"All She Ever Wanted to Do”: Schlimgen Honors Late Wife with Teaching Scholarship

After thirty years in education, Connie Schlimgen’s legacy will live on through future Jackrabbit teachers.

Connie Schlimgen always wanted to be a teacher, and Dan Schlimgen knew it since their first date.

Driven and dedicated, Connie’s passion for education, as well as her romance and life with Dan, began at South Dakota State University. That passion would lead to a thirty-year career in teaching, along with a transformational scholarship for future Jackrabbit teachers in Connie’s memory.

Though the couple’s story starts with SDSU, Dan and Connie met long before arriving at State. The two grew up in the same rural area, attending Parkston High School. While they’d been acquainted in their high school years, it wasn’t until Dan and Connie crossed paths at SDSU that their love story began. The couple married while in the middle of pursuing their degrees; Dan studied economics while Connie was interested in home economics. After Dan completed his time in the campus ROTC and the two married, a few years of study remained before graduation. The Schlimgens moved into SDSU housing allocated for married students, a time that Dan recalls as home to some of their favorite Jackrabbit memories – along with cheering on the basketball team at the Barn every chance they got.

Following graduation, Connie threw herself into teaching. Just one week after commencement, she began her career at Edison Middle School in Sioux Falls. As Dan explains, Connie knew from day one of her Jackrabbit years that she wanted to pursue home economics following college. Once she earned her degree, teaching home ec was a natural next step.

“She loved home economics, because you could do all the practical exercises and experiments, and she was really inspired by her own home ec teacher from her high school years,” said Dan. “She was a very good teacher; her emotional connection and dedication set her apart.”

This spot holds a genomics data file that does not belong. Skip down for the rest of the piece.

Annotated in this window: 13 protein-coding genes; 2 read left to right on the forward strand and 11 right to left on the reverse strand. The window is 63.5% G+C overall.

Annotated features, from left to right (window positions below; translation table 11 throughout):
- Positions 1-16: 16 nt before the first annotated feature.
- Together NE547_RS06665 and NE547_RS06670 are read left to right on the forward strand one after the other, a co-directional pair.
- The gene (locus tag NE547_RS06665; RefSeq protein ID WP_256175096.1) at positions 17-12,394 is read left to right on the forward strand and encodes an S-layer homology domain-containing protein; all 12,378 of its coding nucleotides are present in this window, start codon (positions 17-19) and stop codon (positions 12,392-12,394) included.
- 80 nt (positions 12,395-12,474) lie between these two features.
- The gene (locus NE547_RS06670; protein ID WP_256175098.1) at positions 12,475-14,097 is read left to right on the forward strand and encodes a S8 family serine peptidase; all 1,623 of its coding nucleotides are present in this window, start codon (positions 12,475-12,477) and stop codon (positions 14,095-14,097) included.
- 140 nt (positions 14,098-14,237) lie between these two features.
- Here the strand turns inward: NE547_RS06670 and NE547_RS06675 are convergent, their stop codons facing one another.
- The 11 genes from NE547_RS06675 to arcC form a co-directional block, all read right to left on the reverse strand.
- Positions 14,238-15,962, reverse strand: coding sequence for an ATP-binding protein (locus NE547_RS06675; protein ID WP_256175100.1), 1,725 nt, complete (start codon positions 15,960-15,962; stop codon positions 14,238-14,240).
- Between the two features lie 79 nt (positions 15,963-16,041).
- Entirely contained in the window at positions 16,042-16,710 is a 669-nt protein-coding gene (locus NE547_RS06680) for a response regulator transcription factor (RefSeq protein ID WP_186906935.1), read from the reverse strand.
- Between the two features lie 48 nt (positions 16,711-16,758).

Connie would remain at Edison Middle School for ten years before transitioning to Washington High School, also in Sioux Falls. At that point, Dan’s role in the military threw the couple a curve ball, assigning Dan to be stationed in Germany. The couple looked back on their time abroad as some of their favorite experiences as a family, and Connie seized the opportunity to focus on raising their three children, putting teaching on a brief hold. Dan’s next assignments led the Schlimgen family to make their way around Kansas, with Connie gaining teaching experience at each town where they found themselves stationed.

While moving so frequently could have proven difficult for most, Dan explains that Connie took it all in stride, making friends and building rapport with each position. “Every student, teacher, principal – they loved her. Students always connected with her, and she had her fair share of lives she changed.”

It wasn’t until the family relocated to Fairfax County, Virginia, that Connie would land on her favorite subject and true passion in teaching: middle school science. In the larger school systems within Virginia, home economics programs were beginning to falter as the subject waned in popularity. Educational syllabi shifted in favor of more science-based classes, and Connie pivoted along with her students, discovering a subject she’d stick with for the remainder of her career.

“That was it. That was all she ever wanted to do, from then on,” said Dan. “The right students, the right subject – that was it.”

While Dan remained stationed with the Pentagon in the Washington, D.C., area, Connie remained in the subject and age bracket she was most passionate about, touching countless lives and maintaining her endless passion for teaching.

Following Connie’s death in December of 2021, Dan was at a loss as to how to honor her impressive and lifelong dedication to teaching. Connie’s sister and brother-in-law had worked with the SDSU Foundation in the past, and they encouraged Dan to establish a scholarship in his late wife’s memory. The parallel between funding students’ education and creating a testament to Connie, who served the field of education tirelessly, felt like exactly the right tribute for Dan.

“When students receive a scholarship, they’re more apt to make a commitment, stick with it, and get out there and teach,” explained Dan.

The Connie (Roth) Schlimgen Memorial Scholarship aims to support Jackrabbit students as they pursue degrees in education. With the help of scholarship funding, future teachers can focus on their studies and strive for the life lesson Connie embodied: no matter where you are, make a commitment, get out there, and teach.